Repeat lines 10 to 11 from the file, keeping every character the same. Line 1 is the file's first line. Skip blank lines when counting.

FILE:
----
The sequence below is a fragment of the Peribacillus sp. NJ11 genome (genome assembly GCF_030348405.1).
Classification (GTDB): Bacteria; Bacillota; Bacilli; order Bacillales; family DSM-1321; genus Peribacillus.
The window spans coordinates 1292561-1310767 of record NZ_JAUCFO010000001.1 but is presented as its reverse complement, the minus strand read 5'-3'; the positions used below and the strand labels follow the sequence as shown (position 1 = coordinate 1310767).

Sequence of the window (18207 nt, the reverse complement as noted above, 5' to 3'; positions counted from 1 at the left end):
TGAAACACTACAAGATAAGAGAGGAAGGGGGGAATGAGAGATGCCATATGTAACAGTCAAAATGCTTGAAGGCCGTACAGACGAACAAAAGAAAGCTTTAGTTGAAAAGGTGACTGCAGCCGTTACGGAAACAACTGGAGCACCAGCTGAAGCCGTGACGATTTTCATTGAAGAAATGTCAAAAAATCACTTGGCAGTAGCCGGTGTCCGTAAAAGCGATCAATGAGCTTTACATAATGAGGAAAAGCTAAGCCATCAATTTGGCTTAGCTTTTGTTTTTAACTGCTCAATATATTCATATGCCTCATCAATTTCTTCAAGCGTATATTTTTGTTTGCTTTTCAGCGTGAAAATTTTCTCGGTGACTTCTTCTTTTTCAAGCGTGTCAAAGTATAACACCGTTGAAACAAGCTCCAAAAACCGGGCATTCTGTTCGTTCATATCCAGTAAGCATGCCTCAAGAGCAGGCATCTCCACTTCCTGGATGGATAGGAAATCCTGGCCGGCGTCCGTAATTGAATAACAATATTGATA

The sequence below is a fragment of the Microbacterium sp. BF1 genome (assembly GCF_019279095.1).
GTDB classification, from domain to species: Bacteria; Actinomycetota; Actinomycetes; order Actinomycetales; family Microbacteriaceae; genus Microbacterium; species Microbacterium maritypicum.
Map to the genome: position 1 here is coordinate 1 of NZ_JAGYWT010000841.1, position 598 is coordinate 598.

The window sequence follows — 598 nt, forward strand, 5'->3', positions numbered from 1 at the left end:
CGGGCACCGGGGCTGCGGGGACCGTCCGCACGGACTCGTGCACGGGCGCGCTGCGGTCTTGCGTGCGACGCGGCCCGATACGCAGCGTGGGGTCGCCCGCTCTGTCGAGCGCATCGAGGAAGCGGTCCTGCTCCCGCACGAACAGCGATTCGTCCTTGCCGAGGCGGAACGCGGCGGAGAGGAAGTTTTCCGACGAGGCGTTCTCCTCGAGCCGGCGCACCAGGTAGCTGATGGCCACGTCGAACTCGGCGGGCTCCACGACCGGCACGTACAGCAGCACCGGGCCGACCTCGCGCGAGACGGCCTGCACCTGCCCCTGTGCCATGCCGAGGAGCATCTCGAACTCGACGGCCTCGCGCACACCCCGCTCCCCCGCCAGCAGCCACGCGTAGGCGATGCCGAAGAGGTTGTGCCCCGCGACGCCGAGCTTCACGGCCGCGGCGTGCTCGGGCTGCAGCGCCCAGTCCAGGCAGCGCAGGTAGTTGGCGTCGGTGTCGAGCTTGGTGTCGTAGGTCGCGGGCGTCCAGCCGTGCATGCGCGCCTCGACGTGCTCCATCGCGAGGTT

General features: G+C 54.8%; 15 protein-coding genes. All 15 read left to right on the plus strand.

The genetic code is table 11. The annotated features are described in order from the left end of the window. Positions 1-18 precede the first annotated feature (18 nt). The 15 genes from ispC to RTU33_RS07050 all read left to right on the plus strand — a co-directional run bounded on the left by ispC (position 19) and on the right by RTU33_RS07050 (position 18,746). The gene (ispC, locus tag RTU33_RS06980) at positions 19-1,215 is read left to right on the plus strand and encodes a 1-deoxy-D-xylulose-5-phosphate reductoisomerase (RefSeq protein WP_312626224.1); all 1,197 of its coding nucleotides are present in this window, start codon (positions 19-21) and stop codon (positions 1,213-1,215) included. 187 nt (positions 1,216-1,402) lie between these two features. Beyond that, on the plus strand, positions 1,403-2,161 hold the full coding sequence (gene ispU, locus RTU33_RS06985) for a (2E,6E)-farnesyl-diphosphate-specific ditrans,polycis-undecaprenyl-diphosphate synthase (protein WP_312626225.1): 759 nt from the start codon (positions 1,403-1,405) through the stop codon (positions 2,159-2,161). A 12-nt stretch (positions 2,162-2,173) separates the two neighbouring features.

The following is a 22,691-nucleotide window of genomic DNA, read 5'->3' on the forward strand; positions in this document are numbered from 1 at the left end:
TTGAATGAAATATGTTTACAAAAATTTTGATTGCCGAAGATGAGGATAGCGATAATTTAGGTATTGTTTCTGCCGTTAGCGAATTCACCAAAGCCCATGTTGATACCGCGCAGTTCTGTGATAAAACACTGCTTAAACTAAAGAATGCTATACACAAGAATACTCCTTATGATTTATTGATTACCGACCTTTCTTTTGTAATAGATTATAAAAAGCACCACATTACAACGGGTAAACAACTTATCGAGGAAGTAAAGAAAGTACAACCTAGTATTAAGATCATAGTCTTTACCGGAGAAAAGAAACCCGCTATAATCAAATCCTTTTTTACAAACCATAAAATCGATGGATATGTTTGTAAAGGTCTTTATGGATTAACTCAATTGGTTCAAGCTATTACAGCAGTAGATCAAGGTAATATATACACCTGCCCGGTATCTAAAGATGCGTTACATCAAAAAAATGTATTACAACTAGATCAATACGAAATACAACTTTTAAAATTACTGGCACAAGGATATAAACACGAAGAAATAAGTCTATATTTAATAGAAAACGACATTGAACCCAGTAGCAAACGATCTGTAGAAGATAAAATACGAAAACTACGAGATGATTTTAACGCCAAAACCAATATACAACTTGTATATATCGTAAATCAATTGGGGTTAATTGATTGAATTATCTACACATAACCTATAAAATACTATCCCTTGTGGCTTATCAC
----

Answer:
CGGGCACCGGGGCTGCGGGGACCGTCCGCACGGACTCGTGCACGGGCGCGCTGCGGTCTTGCGTGCGACGCGGCCCGATACGCAGCGTGGGGTCGCCCGCTCTGTCGAGCGCATCGAGGAAGCGGTCCTGCTCCCGCACGAACAGCGATTCGTCCTTGCCGAGGCGGAACGCGGCGGAGAGGAAGTTTTCCGACGAGGCGTTCTCCTCGAGCCGGCGCACCAGGTAGCTGATGGCCACGTCGAACTCGGCGGGCTCCACGACCGGCACGTACAGCAGCACCGGGCCGACCTCGCGCGAGACGGCCTGCACCTGCCCCTGTGCCATGCCGAGGAGCATCTCGAACTCGACGGCCTCGCGCACACCCCGCTCCCCCGCCAGCAGCCACGCGTAGGCGATGCCGAAGAGGTTGTGCCCCGCGACGCCGAGCTTCACGGCCGCGGCGTGCTCGGGCTGCAGCGCCCAGTCCAGGCAGCGCAGGTAGTTGGCGTCGGTGTCGAGCTTGGTGTCGTAGGTCGCGGGCGTCCAGCCGTGCATGCGCGCCTCGACGTGCTCCATCGCGAGGTT

General features: G+C 54.8%; 15 protein-coding genes. All 15 read left to right on the plus strand.